When Parisienne tailor Maurice Courtelin learns that one of his aristocratic clients, the Viscount Gilbert de Varèze, is a deadbeat who never pays for the merchandise he acquires, he heads off to try and collect what is owed to him. He gets little in the way of cash from the Viscount who is desperate that his uncle, the Duke D'Artelines not learn of his debts. He suggests that Maurice spend a little time at the chateau until the money can be found. The Duke takes an immediate liking to Maurice - who's been introduced as a Baron - but that's not the case for the Princess Jeanette who, after an encounter with him him on the road earlier that day. Over time Jeannette falls in love with himWritten by
One of over 700 Paramount Productions, filmed between 1929 and 1949, which were sold to MCA/Universal in 1958 for television distribution, and have been owned and controlled by Universal ever since. See more »
The lighting on Jeanette during the balcony scene. See more »
[On a horse galloping beside the speeding train engine, yells at the engineer]
Stop the train!
What's the trouble?
I love him.
That's not a railroad problem.
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The reissue version, released after the Hays Code went into effect in 1934, omitted Myrna Loy's reprise of "Mimi", because while she sang it she was wearing a suggestive nightgown. Several other potentially suggestive moments were also cut and have never been restored. See more »
There are so many elements regarding LOVE ME TONIGHT that crossed to create one of the great musicals of American film. It probably was the best score for a Hollywood film done by Rodgers and Hart, including "Isn't It Romantic", "Mimi", and "Lover", as well as "The Sonofagun is Nothing But a Tailor" (only their scores for HALLELUJAH, I'M A BUM and THE PHANTOM PRESIDENT are as interesting, but the former only produced one standard, and the latter produced none). From their first arrival in motion pictures Richard Rodgers and Lorenz Hart experimented with singing that replaced dialog. Here it finally got it's opportunity to show what it could do. That's due to them having a master director (who would turn out to be more of a stage and musical director than a film one - though his films remain more than interesting), Rouben Mamoulian. Always willing to experiment in his film (in DR. JECKYLL AND MR. HYDE, having the camera take the point of view of Fredric March for part of the film; using color to show suggestions of the threat of military violence in BECKY SHARP) Mamoulian was willing to go along with his musical pair in the extended songs like "How are you?" and "Isn't It Romantic". The latter beginning in Chevalier's tailor shop eventually involves people passing the melody from the street to a musician in a taxicab to a marching brigade of troops to gypsies to Jeanette at her palace. The cast was perfect, with Chevalier and MacDonald joined by their former ONE HOUR WITH YOU co-star Charlie Ruggles, as well as Myrna Loy, Charles Butterworth (who has some funny lines for a change), and C. Aubrey Smith. It is rare for everything in a musical to fit together so well.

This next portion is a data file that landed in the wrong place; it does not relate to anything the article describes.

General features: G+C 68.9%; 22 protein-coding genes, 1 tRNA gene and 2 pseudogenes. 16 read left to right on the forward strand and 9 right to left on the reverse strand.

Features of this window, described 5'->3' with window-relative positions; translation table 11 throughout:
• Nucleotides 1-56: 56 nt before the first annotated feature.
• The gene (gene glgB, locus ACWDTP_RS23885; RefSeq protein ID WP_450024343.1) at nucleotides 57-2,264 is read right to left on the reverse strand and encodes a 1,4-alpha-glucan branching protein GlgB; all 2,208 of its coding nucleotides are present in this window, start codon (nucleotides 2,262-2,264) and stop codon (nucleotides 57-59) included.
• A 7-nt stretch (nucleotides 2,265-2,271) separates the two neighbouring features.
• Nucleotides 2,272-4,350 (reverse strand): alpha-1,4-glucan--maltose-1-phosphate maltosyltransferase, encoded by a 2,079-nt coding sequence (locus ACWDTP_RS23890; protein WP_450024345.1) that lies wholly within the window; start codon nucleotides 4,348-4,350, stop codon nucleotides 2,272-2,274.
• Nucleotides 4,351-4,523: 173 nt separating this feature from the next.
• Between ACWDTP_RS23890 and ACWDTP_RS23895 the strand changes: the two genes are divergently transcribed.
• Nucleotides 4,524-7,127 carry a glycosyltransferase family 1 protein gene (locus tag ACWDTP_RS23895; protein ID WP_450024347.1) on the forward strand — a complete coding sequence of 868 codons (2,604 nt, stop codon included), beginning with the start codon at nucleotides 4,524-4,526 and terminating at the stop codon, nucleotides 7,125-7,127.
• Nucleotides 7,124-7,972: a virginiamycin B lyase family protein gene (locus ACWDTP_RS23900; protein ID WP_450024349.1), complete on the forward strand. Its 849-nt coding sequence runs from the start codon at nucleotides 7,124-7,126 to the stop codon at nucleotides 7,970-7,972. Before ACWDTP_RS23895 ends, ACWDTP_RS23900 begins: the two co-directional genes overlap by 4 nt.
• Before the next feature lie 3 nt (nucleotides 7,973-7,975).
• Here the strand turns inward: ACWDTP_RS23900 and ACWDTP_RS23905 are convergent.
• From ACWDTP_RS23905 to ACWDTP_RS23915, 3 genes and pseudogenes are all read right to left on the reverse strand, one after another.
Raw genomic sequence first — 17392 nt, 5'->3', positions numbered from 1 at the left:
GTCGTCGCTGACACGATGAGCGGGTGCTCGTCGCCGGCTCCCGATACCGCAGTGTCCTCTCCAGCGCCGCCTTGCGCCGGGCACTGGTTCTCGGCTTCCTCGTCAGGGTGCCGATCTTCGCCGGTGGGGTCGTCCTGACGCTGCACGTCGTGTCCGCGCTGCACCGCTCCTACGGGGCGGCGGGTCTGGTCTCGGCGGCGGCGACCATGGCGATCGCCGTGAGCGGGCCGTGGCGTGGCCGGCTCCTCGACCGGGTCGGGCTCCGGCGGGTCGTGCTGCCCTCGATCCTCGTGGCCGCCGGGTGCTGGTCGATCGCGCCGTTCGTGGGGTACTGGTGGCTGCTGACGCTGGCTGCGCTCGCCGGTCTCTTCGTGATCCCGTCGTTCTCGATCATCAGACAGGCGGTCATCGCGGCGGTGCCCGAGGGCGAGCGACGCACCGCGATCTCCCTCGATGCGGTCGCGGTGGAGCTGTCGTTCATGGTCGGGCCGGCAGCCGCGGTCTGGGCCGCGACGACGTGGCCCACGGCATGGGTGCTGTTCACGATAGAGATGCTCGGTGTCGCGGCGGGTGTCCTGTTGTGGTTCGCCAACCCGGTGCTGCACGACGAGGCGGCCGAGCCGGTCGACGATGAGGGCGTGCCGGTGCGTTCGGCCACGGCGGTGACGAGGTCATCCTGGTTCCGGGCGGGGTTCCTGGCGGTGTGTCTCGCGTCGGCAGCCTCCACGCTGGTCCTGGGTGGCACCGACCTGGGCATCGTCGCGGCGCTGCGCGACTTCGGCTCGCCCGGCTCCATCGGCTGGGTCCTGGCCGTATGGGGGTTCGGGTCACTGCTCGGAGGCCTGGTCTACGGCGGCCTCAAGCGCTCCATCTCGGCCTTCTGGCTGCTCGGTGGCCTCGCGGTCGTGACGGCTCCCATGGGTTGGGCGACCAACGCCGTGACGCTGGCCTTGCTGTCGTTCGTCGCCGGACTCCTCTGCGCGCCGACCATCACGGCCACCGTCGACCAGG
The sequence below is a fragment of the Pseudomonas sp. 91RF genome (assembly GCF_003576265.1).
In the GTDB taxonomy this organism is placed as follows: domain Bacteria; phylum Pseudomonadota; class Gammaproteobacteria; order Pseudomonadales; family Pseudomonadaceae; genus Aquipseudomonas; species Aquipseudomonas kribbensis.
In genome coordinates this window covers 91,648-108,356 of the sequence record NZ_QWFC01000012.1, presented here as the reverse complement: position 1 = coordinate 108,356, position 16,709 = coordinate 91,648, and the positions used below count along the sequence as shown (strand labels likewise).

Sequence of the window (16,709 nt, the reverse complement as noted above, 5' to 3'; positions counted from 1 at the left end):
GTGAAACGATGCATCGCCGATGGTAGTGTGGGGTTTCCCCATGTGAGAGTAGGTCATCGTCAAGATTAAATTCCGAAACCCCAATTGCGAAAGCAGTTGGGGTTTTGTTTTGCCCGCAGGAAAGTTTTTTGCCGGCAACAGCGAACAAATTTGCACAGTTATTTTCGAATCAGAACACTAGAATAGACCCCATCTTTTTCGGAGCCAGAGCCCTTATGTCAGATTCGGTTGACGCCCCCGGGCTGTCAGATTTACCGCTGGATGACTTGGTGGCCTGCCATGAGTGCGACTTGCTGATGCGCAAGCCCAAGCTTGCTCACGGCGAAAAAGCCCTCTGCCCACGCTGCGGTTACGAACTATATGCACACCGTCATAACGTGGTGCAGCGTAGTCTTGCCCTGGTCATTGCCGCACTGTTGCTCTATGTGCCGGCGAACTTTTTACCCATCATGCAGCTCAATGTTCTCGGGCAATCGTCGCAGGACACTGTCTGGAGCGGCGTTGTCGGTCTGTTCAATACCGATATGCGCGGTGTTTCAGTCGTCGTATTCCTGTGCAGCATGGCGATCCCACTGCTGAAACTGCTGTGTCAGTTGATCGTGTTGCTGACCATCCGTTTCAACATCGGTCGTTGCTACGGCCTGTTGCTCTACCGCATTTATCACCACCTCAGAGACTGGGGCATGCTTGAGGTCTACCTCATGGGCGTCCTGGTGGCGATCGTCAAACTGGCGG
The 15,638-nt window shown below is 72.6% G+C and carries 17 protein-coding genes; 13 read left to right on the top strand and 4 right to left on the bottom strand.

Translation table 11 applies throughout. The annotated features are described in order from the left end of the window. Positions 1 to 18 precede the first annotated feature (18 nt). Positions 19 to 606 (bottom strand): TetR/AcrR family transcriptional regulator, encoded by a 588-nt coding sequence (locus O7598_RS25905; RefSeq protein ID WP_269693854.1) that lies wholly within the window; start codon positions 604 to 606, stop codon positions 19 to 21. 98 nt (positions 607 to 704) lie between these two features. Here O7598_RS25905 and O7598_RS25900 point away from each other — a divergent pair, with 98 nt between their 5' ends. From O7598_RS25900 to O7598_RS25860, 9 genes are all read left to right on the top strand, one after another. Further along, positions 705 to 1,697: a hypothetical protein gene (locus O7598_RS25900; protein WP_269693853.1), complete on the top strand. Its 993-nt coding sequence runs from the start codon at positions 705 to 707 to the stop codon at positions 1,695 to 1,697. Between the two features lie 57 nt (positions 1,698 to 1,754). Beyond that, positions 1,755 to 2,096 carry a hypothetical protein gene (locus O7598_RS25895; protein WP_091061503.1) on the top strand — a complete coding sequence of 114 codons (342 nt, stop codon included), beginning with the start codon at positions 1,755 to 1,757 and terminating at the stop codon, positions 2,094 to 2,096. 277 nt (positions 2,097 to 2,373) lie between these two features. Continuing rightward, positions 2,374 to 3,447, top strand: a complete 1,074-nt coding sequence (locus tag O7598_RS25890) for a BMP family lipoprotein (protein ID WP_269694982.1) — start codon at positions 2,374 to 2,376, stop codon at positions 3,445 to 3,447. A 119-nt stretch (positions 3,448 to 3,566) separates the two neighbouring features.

Chevalier is a tailor who made the mistake of making a complete wardrobe for Ruggles a supposedly wealthy aristocrat. Ruggles owes him a lot (as well as all the other people who made parts of the clothing for Ruggles - at Chevalier's recommendation). So they send him after Ruggles, who has gone to his rich uncle's home in the country. This is C. Aubrey Smith, a reactionary old Duke. He is also the protector of Princess Jeanette, now a widow (don't feel bad for her, as Dr. Joseph Cawthorn finds out). Also staying with the Duke is Count Charles Butterworth, a scholarly aristocrat (and just as hesitant and bumbling in his delivery of dialog here as in other films, but here his comments are funny). Finally there is Smith's niece, Myrna Loy, who never saw a pair of men's pants that she did not care to open.
Chevalier's appearance is an embarrassment to Ruggles, who may be disinherited by Smith over his debts. So he keeps Chevalier from admitting that he is a tailor, and finally suggests that Chevalier is a king traveling incognito. As Chevalier and MacDonald slowly fall in love, the suspicion that he is a monarch makes him possibly a perfect match for the widowed Princess. Chevalier also enlivens the dull château with his songs (including an "Apache" number, as well as "Mimi" which everyone ends up singing - including C. Aubrey Smith!). But what would happen if the truth comes out? That is what leads to the conclusion of the film.
Many of the early surviving films of the 1930s are cut from what they originally were like. And the film that was cut is usually lost forever. In the case of LOVE ME TONIGHT, the loss is truly sad because of the quality of the film that survives. But at least we do have that surviving footage to marvel at and enjoy.
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